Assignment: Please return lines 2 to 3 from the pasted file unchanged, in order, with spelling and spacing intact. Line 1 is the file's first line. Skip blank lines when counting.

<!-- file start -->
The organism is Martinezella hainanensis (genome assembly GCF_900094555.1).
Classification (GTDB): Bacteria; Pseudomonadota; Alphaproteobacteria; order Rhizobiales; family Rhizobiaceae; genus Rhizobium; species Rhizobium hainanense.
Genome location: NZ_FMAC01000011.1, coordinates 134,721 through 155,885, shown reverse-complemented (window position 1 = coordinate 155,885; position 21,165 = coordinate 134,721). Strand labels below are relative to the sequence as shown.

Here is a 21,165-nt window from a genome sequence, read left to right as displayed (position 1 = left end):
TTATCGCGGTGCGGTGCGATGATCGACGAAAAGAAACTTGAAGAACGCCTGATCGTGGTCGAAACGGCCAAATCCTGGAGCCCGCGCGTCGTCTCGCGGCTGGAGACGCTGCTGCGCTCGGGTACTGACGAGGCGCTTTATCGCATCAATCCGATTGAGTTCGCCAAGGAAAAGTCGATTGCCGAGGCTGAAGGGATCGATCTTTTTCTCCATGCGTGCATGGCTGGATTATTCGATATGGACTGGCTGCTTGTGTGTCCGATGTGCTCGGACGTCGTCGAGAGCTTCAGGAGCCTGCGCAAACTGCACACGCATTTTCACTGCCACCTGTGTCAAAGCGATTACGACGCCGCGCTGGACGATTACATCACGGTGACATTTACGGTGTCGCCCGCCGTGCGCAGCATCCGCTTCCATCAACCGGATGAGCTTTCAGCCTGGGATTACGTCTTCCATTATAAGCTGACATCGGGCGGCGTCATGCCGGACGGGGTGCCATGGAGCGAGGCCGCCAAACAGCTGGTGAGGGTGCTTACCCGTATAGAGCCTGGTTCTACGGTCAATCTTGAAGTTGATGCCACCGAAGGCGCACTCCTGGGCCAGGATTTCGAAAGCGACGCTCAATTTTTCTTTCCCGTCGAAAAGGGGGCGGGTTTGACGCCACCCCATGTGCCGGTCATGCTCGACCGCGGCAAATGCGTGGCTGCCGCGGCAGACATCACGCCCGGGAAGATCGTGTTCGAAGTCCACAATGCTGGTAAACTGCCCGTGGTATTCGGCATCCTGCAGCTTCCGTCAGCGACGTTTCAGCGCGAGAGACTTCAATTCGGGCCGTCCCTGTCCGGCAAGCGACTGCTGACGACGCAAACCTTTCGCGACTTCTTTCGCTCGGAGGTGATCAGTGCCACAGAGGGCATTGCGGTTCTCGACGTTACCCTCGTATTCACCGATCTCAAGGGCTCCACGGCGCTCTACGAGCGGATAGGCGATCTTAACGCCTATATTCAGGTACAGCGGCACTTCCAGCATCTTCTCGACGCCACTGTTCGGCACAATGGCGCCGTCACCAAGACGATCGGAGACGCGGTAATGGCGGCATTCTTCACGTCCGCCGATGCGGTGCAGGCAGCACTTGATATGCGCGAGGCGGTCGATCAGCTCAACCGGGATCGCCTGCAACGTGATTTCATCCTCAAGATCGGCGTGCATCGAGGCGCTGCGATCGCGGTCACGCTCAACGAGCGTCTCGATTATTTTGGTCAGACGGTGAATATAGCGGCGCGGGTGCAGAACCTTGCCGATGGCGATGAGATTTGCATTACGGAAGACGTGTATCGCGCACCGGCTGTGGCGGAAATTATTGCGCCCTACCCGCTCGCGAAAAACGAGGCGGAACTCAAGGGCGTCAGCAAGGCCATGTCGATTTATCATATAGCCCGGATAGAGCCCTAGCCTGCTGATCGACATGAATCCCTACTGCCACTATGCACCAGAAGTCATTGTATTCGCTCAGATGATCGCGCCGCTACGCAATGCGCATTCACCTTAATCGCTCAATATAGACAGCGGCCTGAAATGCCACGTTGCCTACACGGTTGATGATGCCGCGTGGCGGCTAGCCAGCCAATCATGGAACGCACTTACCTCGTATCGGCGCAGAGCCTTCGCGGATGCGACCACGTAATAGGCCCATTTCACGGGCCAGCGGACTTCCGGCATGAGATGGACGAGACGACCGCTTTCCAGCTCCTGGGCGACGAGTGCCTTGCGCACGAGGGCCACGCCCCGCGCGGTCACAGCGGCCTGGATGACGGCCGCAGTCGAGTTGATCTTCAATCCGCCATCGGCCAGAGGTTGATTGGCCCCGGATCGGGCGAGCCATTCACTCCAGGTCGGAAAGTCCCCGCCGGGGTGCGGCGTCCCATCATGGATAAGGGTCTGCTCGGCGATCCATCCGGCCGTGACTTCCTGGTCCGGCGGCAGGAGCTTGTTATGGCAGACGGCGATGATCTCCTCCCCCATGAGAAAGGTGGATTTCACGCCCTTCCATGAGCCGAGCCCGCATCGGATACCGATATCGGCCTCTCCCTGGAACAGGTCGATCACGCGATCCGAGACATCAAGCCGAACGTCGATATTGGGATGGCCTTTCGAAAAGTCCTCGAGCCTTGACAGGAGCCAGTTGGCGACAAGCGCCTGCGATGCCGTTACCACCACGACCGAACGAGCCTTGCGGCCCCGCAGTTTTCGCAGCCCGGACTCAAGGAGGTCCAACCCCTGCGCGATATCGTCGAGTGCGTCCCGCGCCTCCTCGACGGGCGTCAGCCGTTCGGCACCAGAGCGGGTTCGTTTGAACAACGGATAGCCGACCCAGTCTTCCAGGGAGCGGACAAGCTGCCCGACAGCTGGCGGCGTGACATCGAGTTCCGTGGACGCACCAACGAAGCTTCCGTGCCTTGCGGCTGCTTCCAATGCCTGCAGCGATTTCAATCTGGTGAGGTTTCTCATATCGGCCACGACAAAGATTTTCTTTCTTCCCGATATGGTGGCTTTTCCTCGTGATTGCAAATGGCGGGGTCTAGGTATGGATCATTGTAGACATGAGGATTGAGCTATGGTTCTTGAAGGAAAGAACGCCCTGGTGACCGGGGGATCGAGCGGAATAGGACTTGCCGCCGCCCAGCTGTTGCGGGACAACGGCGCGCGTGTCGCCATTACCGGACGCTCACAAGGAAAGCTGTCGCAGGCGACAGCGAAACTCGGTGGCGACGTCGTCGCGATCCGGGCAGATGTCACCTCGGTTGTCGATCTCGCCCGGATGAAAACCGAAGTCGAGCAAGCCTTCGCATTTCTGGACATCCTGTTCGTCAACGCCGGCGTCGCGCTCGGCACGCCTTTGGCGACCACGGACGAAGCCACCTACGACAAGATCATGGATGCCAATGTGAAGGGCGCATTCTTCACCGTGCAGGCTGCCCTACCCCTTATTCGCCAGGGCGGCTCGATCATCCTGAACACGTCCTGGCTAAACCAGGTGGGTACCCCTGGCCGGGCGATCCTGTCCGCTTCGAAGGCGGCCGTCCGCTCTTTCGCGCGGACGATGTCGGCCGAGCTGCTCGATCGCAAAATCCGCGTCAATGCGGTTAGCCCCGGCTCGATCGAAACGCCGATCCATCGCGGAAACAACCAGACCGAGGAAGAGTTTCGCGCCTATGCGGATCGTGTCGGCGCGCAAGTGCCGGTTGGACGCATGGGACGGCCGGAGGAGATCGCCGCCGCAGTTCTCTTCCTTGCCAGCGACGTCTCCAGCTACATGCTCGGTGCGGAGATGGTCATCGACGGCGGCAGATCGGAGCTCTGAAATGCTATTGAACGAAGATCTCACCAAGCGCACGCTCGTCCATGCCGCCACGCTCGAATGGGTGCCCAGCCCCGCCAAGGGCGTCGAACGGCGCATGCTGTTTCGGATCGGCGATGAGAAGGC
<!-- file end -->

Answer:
Classification (GTDB): Bacteria; Pseudomonadota; Alphaproteobacteria; order Rhizobiales; family Rhizobiaceae; genus Rhizobium; species Rhizobium hainanense.
Genome location: NZ_FMAC01000011.1, coordinates 134,721 through 155,885, shown reverse-complemented (window position 1 = coordinate 155,885; position 21,165 = coordinate 134,721). Strand labels below are relative to the sequence as shown.